Rant #767 – Tuesday, October 25, 2016

Law Firms Suffer The Behavior They Tolerate

93% of AmLaw 100 firms have experienced bullying, a lack of respect, and “me-first” attitudes among their ranks, despite 87% of them reporting how important it is to have written value statements sufficiently specific to ensure behavior that is consistent with those values.  In the first of a series of Leader’s Pulse Surveys, consultants David J. Parnell and Patrick J. McKenna find from the survey results of 124 responding firms (both in and out of the AmLaw 100) that partly to blame is that only one in four firms “have any clear and tough sanctions for behavior that does not comply with their values”. Further, firm leaders tolerate bad behavior among their partners, and often among those who may be considered their higher performing colleagues.

What Kinds Of Bad Behavior?

The top five most common detrimental behaviors that firm leaders cited, say Parnell and McKenna, include: “bullying behavior and lack of respect” (by 89% of respondents); “not being a team player with a ‘me-first’ personal agenda” (84%); “poor matter management habits like getting in time, etc.” (80%); “failure to achieve work quality standards” (76%); and “negative attitude infecting others” (69%).

Among the AmLaw 100 respondents, while these top five were the same, there was a three-way tie at the #1 spot with “poor matter management habits like getting in time, etc.”; “bullying behavior and lack of respect”; and “not being a team player with a ‘me-first’ personal agenda” – all scoring at 93%. 

Parnell and McKenna reported that there was no shortage of additional examples of bad behavior raised by numerous leaders: “blocking the advancement of others and acting out”; “failing to share credit and failing to treat staff with respect”; “not managing files to a budget”; “big egos engaged in internal empire building”; “failing to address and support diversity issues”, and even “general poor behavior: the ‘- - - hole factor’.”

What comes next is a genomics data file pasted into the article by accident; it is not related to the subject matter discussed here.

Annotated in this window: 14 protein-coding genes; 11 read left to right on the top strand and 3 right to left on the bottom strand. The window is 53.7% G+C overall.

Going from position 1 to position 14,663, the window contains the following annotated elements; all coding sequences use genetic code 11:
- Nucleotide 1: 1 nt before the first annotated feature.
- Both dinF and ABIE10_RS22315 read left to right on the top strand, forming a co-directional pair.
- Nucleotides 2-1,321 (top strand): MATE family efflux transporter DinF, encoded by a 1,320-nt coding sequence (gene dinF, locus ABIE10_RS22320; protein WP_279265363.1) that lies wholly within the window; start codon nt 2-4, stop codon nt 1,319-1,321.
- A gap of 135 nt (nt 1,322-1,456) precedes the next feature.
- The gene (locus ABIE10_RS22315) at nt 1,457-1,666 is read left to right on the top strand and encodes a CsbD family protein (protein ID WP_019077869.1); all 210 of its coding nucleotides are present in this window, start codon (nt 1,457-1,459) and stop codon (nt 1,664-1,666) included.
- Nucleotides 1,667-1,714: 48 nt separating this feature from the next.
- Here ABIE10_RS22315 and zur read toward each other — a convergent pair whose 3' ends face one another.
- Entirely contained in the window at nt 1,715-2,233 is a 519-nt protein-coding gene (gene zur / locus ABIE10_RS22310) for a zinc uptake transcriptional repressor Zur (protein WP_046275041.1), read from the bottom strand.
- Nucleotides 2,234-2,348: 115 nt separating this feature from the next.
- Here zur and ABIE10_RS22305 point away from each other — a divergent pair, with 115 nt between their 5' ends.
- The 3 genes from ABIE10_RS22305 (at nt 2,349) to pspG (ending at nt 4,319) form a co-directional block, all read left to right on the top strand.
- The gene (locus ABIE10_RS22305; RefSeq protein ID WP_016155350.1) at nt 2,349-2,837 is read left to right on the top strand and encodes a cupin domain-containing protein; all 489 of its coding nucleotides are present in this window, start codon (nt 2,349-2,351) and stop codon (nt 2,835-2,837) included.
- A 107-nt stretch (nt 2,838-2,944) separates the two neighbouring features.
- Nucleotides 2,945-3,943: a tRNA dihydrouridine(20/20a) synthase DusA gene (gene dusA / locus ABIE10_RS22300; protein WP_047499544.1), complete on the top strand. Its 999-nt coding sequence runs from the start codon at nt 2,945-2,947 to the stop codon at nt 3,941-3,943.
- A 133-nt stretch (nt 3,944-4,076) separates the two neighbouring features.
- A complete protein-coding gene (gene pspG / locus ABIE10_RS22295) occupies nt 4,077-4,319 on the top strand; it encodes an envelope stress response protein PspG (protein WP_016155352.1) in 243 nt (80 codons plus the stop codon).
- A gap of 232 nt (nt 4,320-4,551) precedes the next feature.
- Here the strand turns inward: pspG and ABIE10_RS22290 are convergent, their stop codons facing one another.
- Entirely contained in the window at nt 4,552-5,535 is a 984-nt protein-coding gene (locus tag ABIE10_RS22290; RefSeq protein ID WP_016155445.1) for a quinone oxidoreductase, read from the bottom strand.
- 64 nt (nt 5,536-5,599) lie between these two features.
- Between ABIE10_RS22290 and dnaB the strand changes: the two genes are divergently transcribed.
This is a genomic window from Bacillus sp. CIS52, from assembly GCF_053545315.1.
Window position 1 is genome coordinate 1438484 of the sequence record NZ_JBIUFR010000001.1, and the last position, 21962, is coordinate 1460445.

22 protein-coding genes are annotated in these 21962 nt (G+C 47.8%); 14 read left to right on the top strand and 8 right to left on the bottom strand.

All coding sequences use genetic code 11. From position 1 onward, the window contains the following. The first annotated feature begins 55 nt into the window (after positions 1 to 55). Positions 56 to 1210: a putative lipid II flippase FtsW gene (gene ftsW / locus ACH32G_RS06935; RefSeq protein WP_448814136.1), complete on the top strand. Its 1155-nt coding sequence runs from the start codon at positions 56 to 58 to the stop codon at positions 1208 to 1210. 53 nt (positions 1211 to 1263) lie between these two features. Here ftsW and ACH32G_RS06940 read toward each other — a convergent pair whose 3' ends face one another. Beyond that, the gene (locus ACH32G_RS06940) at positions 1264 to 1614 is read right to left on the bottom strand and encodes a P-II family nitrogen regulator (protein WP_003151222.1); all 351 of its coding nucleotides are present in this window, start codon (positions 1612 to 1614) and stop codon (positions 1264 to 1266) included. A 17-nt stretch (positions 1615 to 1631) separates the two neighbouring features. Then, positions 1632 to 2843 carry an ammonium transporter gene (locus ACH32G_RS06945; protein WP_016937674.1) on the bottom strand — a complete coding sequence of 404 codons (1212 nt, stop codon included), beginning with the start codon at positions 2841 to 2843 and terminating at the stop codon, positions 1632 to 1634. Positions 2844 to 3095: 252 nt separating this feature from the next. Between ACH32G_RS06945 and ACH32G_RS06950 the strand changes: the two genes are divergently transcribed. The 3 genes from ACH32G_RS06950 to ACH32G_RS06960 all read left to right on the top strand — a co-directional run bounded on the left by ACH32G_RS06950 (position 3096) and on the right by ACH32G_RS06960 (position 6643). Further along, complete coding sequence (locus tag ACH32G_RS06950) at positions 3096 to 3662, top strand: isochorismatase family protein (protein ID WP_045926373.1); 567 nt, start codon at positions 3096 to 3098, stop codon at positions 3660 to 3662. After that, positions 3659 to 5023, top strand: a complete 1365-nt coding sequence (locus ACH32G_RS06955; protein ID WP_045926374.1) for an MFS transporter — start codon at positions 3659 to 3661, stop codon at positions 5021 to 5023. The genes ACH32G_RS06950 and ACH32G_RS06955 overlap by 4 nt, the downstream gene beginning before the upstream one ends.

Fear Of Addressing The Problem

“It is our view,” say Parnell and McKenna, “that a significant number of firm leaders feel deeply uncomfortable with confronting the inappropriate behavior of their colleagues, thereby delaying or even preventing intervention altogether.”  By way of supporting evidence, their survey results indicate that when firms were asked whether discomfort among leadership in challenging detrimental actors has been strong enough to delay addressing the problem, they were told that that was indeed the case in 41% of the firms – about which, they opined, “if we think about it, is a pretty tough question for many leaders to hear, given that they may have to admit some degree of failure.”

The authors of the survey went on to say, “We then went even a step further and inquired as to whether that ‘discomfort was strong enough to altogether prevent leaders from addressing the problem’, and had a surprising one out of four firms – 22% – freely admit that that was the case.”

The consultants report that a very telling observation came from one managing partner who said, “Any of the above could be actionable,” regarding the detrimental behavior elaborated upon in the survey, “but typically is limited to consideration in compensation for partners. However, the status of the partner and the amount of billings appears to affect what action, if any, is taken.” 

When asked about how they might confront bad behavior if-and-when they do, the survey uncovered that 82% of leaders would “first confront detrimental actors – one-on-one”, but with some reporting “not as often as we should” and “our less well managed groups and offices just ignore it until someone else has to deal with it.”

The Effectiveness Of Current Methods Of Intervention

So just how effective are those leaders who do confront bad actors within the firm? Many will see little real change in behavior!  In fact, sadly, the consultants were informed by 47% of the firms that “our detrimental actors have been repeat offenders despite intervention.” Some of these firm leaders reported a range of responses from “the intervention is often tepid and carried out by the wrong people” to “these actors repeat but less frequently and less severely.”

The consultants conclude: “What is clear to us is that law firm leaders, in order to protect their important cultural and competitive standing, need to not only more actively encourage behavior consistent with their stated firm values, but to also confront those acting out quicker and with more effective methods than they seem to be doing currently.  As one firm leader expressed it best, ‘These kinds of problems don’t go away on their own and they certainly don’t improve with age.’”

 
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